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Japan not best pleased by Brexit

Lavigne

Great Teacher
The Labour party's position is to maintain a customs union of sorts, however they're already starting to pay the price for that change in position. It's evident from the local elections last week that the split of the UKIP defectors going to the Tory and Labour parties is more heavily skewed towards the Tories than it was for the GE last year. Labour stood on a manifesto pledge to come out of the SM/CU - trying to weasel out of it now by obfuscating the matter with 'the' and 'a' isn't going to play well with a certain element of Labour voters. At a time when Labour should have been annihilating the Tories, the Tories are actually making advances almost everywhere outside of London and the metropolitan areas, particularly in leave-voting areas. May has been backed into a corner with those results - if the Tory vote in leave areas collapses then the Tories are finished.

The fundamental problem you have here, which has existed since day one, is that you have a Remain-supporting majority in parliament representing a leave-supporting public.

Someone should ask Grieve, Morgan, Soubry etc why they stood as Conservatives at the last GE. They stood, like Labour, on a manifesto pledge to leave the SM/CU - if they weren't happy with that then they should have stood for someone else, or as independents.

I think what we can expect to see when the Brexit bill comes back before Parliament, is that the amendments passed by the Lords will be flagged as confidence votes by the government - it's then up to the Tory rebels as to what they fear more - Brexit, or the possibility of Corbyn/the hard left in power.

I suspect that another GE will, this time more than last year, become a second referendum by proxy.
 

ayase

Shinsengumi
Someone should ask Grieve, Morgan, Soubry etc why they stood as Conservatives at the last GE. They stood, like Labour, on a manifesto pledge to leave the SM/CU - if they weren't happy with that then they should have stood for someone else, or as independents.
Absolutely, I think the problem with modern day politics is that MPs rather enjoy the cushy life of being part of a major party and the benefits that come with that (in terms of support for their election campaigns and no real challengers in safe seats) so even if they don't agree with the party line they still remain in the party when if they had the balls and strength of conviction they wouldn't. Really, I think the parties themselves should start kicking the MPs out if they don't agree with their manifestos, but that itself has the danger for of stopping them from attaining a majority.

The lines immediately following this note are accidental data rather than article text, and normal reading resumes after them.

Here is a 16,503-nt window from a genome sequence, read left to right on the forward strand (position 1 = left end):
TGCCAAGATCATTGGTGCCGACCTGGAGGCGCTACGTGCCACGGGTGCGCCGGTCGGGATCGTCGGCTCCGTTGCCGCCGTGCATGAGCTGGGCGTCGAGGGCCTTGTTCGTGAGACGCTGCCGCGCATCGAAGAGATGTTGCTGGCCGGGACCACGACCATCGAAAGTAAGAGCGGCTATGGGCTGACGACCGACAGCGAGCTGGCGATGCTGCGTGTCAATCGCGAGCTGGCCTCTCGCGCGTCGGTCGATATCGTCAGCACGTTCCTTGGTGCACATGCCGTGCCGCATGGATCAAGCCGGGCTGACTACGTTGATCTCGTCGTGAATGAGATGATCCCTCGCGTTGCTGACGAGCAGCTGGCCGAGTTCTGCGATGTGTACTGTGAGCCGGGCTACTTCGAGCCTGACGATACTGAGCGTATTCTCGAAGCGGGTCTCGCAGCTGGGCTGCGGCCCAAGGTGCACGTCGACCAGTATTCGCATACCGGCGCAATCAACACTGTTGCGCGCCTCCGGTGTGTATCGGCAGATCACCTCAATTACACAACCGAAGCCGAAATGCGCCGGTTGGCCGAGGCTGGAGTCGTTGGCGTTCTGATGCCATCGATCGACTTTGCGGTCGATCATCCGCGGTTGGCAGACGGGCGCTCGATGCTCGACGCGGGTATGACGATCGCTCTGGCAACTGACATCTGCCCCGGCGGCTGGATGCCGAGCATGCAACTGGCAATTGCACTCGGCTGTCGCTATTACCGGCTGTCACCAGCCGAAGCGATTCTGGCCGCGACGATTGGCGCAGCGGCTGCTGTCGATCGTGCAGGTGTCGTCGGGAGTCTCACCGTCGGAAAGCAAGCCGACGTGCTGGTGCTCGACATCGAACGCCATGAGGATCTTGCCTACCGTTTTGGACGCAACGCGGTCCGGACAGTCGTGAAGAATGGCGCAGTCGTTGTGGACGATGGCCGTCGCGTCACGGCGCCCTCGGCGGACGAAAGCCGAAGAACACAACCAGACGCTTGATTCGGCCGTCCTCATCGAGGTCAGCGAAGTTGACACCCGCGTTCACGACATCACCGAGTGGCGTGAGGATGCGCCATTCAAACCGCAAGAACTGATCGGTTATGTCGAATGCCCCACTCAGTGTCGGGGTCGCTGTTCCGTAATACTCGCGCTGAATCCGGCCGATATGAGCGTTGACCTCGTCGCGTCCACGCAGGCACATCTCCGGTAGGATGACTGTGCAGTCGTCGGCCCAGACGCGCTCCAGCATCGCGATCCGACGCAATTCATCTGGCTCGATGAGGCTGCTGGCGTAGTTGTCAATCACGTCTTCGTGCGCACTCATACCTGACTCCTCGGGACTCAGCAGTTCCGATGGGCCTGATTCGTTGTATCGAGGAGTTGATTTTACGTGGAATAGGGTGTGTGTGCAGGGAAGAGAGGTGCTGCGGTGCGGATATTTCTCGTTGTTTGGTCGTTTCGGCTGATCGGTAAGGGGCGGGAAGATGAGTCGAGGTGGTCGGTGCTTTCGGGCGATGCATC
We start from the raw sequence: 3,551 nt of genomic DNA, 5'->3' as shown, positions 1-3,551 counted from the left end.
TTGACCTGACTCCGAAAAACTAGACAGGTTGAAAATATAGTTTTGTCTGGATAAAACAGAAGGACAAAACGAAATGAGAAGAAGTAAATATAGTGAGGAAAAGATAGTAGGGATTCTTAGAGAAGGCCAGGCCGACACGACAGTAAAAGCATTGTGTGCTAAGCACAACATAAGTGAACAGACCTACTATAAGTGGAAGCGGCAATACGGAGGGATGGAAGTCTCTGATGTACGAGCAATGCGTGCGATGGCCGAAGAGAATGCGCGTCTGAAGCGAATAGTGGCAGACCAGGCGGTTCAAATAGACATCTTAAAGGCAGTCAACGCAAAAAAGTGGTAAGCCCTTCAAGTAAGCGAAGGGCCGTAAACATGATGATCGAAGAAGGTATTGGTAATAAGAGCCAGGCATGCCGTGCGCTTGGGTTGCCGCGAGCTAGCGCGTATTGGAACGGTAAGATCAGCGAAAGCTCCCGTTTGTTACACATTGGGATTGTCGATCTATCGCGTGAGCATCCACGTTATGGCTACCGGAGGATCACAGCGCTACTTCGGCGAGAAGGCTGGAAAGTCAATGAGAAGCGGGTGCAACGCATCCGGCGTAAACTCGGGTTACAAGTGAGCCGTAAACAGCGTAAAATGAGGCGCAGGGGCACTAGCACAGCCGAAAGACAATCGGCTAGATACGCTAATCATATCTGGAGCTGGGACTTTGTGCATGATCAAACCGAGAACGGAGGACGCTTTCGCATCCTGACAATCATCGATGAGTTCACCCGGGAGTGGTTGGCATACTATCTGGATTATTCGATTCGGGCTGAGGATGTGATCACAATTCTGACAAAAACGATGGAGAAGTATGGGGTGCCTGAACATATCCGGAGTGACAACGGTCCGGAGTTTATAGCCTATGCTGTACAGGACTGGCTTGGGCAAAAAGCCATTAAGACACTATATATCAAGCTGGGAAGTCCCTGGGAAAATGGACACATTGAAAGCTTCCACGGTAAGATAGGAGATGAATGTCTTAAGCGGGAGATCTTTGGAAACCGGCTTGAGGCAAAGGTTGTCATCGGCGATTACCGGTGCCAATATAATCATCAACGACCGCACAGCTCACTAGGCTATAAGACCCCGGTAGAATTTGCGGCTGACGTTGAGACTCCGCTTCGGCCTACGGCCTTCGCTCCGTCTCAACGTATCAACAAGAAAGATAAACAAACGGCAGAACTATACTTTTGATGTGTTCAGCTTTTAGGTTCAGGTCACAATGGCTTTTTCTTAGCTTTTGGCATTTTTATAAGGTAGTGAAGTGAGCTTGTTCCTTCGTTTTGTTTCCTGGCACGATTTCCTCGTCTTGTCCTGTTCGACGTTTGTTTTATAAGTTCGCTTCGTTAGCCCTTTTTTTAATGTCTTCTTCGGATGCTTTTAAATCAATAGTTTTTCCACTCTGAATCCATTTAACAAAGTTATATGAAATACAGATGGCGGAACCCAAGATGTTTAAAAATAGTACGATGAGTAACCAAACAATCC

Politically and society wide it feels like most of the western world is just in a terrible rut of complacency that probably requires something like a massive stockmarket crash or a world war to shock us out of it.
 

HellCat

Vampire Ninja
I'm not sure why currently backing the Lords is somehow becoming a tool of big business. The Lords are doing what MPs are failing to do- assessing Brexit based on the facts. Tory and Labour MPs just stand there filibustering insisting a vote we have a ton of evidence was compromised must be upheld. Even as jobs go. Even as we learn medical treatment will suffer. Etc.

As for Labour losses in LEs- Part of that was ABTV, a campaign asking people not to vote Tory or Labour and instead only vote for anti Brexit parties. And that did make a difference. We learned from our mistake of trusting the current Labour leadership last year.
 
Really, I think the parties themselves should start kicking the MPs out if they don't agree with their manifestos
Do you think Corbyn, McDonnell etc. should have been kicked out by Kinnock/Smith/Blair/Brown? Should the likes of Bill Cash and Iain Duncan Smith have been kicked out of the Conservative party for opposing Maastricht? You'd quickly end up with either a parliament stuffed with yes-men for whom loyalty to the leader trumps everything or you'd get new parties rising up who spurned this position and soon you're back where you started.

There have always been MPs that have stood on a party platform whilst publicly and vocally opposing some of their policies. If the voters don't realise that they're electing someone who disagrees with one thing or another, be they wanting to stay in the customs union or opposing Heathrow expansion or whatever, then that's their fault.

This is without doubt a good thing. It helps parties adapt, makes them more representative of the population at large and, yes, provides checks and balances on the leadership that a bunch of yes-men or individuals constrained to abide entirely by every word of a party's manifesto (which, remember, is not always practical - circumstances can change between one election and the next in ways that mean that sticking blindly with a position is foolishness in the extreme) would never do.